3 Leg Torso's varied ethnic approach wins the hearts of music lovers, dancing fools and distinguished filmmakers
A couple of things about 3 Leg Torso are generally agreed upon. First, the group's name is pronounced 'leg,' not 'legged,' or worse Ñ 'leg-ged.' Second, there's no particular logic behind the name. 'It just popped into my head,' says the band's co-founder, Courtney Von Drehle.
The real confusion starts when the group is asked to define its genre. Von Drehle pauses and says, 'There's really no precise definition. I suppose you could say that our sound draws from Eastern European influences. But it also visits Latin, tangos, klezmer, Russian folk and modern chamber music, too.'
What sounds like a musical mess is actually one of the most impressive groups to emerge from Portland in years. Grounded by the spirited precision of Von Drehle's accordion and BŽla Balogh's violin, the group's tightly orchestrated sound has created a groundswell of passionate followers, as a recent gig at the Fez Ballroom illustrated.
Even as the opening band plays its final chords, 3 Leg Torso fans jockey for position in front of the stage, a phenomenon reminiscent of a Grateful Dead concert. And like Deadheads, 3 Leg Torso devotees need their space for the freewheeling, solo dance style that the band's sound inspires.
Once onstage, the group rips into a wildly mixed-tempo tune that soars between riotous bar mitzvah riffs and a Balkan Looney Tunes soundtrack, if there were such a thing. Listening to 3 Leg Torso is a symphonic roller-coaster ride Ñ thrilling momentum shifts and neck-snapping twists and turns, combined with the remarkable ability to stay on track.
When accordion was king
Before 3 Leg Torso came together in 1996, Von Drehle and Balogh were members of the Portland band Lobe, which they describe with a minor degree of embarrassment as an art-rock band.
The two later took to the streets, sowing the seeds of what eventually would become 3 Leg Torso.
'We used to perform duets on the street,' Von Drehle says. 'It paid surprisingly well in money and experience. But the best part of it was the really thick Eastern European accents we used.'
Pedestrians enjoyed the 'Wild and Crazy Guys' routine, but the neighboring businesses didn't. 'A bouncer from Embers once told us to move it along, or he'd call the cops; we were competing with the boom, boom,' says Balogh, whose accent came easily. The son of Hungarian emigrants, Balogh's grandfather was once the leader of a Hungarian Gypsy band.
Originally a trio that came together for an event at Portland State University, 3 Leg Torso initially was composed of Von Drehle, Balogh and cellist Gabe Leavitt, who's no longer with the group.
The current lineup includes Rob Lewis on mallet instruments, most notably the xylophone, the source of the cartoonlike qualities of some pieces. Percussionist Gary Irvine and Skip Elliott Bowman on the acoustic bass round out the quintet.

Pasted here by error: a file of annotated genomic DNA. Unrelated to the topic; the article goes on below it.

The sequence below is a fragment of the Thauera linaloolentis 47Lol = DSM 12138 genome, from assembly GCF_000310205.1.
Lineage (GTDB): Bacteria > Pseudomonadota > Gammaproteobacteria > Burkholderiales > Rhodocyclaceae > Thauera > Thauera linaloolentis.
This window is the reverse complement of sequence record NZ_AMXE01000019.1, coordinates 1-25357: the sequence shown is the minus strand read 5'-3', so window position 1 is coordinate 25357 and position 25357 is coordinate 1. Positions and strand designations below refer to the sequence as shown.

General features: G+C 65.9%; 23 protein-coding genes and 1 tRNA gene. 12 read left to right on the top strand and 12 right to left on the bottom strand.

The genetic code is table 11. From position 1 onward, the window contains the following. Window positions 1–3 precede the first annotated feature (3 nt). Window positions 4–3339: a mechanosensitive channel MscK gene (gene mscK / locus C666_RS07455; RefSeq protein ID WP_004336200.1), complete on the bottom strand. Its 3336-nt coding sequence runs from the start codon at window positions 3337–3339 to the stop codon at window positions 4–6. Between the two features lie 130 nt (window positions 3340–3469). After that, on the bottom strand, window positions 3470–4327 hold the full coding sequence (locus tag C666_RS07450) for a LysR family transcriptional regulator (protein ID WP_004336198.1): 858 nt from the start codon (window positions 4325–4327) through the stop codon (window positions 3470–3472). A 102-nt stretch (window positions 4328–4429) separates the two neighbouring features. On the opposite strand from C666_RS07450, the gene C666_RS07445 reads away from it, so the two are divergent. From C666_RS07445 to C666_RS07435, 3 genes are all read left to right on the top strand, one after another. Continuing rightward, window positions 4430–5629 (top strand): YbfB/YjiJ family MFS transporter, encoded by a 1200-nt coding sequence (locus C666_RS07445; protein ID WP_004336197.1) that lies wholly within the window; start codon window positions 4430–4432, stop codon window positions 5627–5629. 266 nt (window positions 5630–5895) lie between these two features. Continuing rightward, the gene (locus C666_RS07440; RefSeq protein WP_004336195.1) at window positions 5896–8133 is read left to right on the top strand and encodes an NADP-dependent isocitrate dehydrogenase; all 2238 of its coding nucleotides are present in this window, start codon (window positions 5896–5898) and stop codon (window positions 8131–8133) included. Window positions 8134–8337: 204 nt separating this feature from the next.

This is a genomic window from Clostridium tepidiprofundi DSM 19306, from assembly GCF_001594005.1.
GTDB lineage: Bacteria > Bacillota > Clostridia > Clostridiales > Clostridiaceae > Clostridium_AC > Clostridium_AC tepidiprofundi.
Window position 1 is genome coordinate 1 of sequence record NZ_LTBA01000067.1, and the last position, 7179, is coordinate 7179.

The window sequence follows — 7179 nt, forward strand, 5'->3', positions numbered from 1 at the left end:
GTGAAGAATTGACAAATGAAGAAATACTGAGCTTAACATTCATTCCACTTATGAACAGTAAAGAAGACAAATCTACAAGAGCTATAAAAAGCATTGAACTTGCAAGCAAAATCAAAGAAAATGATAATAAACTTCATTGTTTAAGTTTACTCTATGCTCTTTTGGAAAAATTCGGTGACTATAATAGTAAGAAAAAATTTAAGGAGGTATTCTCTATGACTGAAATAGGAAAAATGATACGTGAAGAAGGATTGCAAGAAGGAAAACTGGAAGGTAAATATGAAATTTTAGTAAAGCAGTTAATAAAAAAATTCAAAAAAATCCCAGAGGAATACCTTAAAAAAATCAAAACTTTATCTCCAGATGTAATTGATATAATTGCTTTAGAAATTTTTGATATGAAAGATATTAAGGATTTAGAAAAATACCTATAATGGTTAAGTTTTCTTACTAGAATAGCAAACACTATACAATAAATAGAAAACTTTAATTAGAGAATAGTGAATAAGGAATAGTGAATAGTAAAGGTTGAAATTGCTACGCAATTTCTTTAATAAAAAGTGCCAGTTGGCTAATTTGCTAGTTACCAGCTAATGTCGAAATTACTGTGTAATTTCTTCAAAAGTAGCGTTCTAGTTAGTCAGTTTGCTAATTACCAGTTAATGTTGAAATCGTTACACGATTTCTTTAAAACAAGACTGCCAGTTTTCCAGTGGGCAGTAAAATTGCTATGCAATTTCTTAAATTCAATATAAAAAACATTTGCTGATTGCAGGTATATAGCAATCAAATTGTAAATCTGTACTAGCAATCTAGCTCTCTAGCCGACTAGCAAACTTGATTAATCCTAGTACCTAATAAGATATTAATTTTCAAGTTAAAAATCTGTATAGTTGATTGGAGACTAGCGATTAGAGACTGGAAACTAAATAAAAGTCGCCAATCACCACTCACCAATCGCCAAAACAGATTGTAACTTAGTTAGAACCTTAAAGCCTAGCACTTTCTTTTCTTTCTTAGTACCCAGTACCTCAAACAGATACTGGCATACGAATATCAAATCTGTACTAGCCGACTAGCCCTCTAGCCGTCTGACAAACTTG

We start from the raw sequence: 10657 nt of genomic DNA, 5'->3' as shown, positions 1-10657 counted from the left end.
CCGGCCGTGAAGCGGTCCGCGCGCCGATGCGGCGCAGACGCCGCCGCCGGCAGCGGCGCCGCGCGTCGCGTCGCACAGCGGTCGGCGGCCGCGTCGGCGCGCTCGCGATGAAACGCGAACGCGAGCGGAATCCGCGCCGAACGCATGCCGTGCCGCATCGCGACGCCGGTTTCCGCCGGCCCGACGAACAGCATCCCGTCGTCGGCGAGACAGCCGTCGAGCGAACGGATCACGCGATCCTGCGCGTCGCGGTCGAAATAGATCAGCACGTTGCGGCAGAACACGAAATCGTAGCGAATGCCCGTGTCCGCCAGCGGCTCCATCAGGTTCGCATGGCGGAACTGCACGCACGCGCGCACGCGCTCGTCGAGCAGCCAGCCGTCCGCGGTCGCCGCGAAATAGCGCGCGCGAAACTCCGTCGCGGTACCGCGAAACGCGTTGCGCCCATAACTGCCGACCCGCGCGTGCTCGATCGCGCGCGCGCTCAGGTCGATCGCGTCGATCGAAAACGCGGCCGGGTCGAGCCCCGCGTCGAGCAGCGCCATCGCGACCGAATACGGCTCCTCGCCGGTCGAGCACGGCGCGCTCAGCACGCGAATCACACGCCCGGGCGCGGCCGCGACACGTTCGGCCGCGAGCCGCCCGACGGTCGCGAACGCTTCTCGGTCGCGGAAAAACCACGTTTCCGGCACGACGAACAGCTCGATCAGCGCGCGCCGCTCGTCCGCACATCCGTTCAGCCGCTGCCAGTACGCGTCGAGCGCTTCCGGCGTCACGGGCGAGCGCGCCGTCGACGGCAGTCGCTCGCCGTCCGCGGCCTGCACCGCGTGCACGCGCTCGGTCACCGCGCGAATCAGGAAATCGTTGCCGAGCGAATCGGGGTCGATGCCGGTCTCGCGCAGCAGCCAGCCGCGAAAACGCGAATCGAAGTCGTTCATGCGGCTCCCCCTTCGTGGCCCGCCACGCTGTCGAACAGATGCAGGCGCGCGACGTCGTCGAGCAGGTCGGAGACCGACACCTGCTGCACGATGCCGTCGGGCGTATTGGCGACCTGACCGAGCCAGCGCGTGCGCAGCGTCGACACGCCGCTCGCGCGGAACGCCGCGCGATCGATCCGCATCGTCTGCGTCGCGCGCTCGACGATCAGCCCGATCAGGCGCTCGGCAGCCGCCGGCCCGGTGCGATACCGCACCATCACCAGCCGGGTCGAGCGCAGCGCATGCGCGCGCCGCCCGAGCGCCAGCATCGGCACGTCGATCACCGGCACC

The new talent has freed up Von Drehle to also play saxophone for the group, while Balogh doubles on the trumpet. And although they're proficient on these instruments, they're both true to their original loves. 'The accordion was king before the guitar,' Von Drehle says with mock sincerity. Balogh picked up his first violin at age 4.
All of the band's members are full-time musicians. Balogh plays locally with the group Lapis, while Von Drehle contributes to the group Klezmocracy and indulges a longtime love of dance choreography by composing for Portland's Do Jump! Theater.
Wedding day discovery
Von Drehle says that although 3 Leg Torso's success has generated imitators, they'll continue to forge their own uncharted path.
'When we started, we were certainly unique,' Von Drehle says. 'And as time goes on, other groups have sampled our work, but we're expanding ours at the same time.' He points to the Bay Area's Tin Hat Trio and France's Paris Combo as groups that have a similar, ethnically rich sound.
Balogh says it's this wide range of influences that explains 3 Leg Torso's multigenerational appeal. 'Everyone can find something they like in our music,' he says.
Portland filmmaker Joan Gratz certainly did. Winner of an Academy Award in 1993 for best animated short film, Gratz approached the group to create and perform the soundtrack for her 1998 abstract animated film, 'The Dowager's Feast.'
'It was sort of a stream of consciousness film,' Gratz says. 'And when I was finished, it appeared not to have much of a structure, in which case the music would be very important.
'I listened to a lot of different groups, but then friends of mine said that they'd seen these guys play at a wedding, and that people were paying more attention to them than the bride and groom. That sold me on them. They were able to introduce structure into the film, and have it build and resolve.'
That successful collaboration led to another with Gratz, 'The Dowager's Idyll' in 2000, as well as their soundtrack for Portland filmmaker Larry Johnson's 2002 short, 'The Mustache.'
The group eventually caught the attention of John Brodie, who manages Pink Martini. Brodie says that his decision to sign on as 3 Leg Torso's manager was a no-brainer.
'I decided to work with them simply because they're so good and so well-respected,' Brodie says. 'Their music is smart, charming and beautiful at the same time. It even has elements of humor. What they do is complex Ñ sometimes even difficult and challenging Ñ and I think people respect that, and in the end, find it exciting.'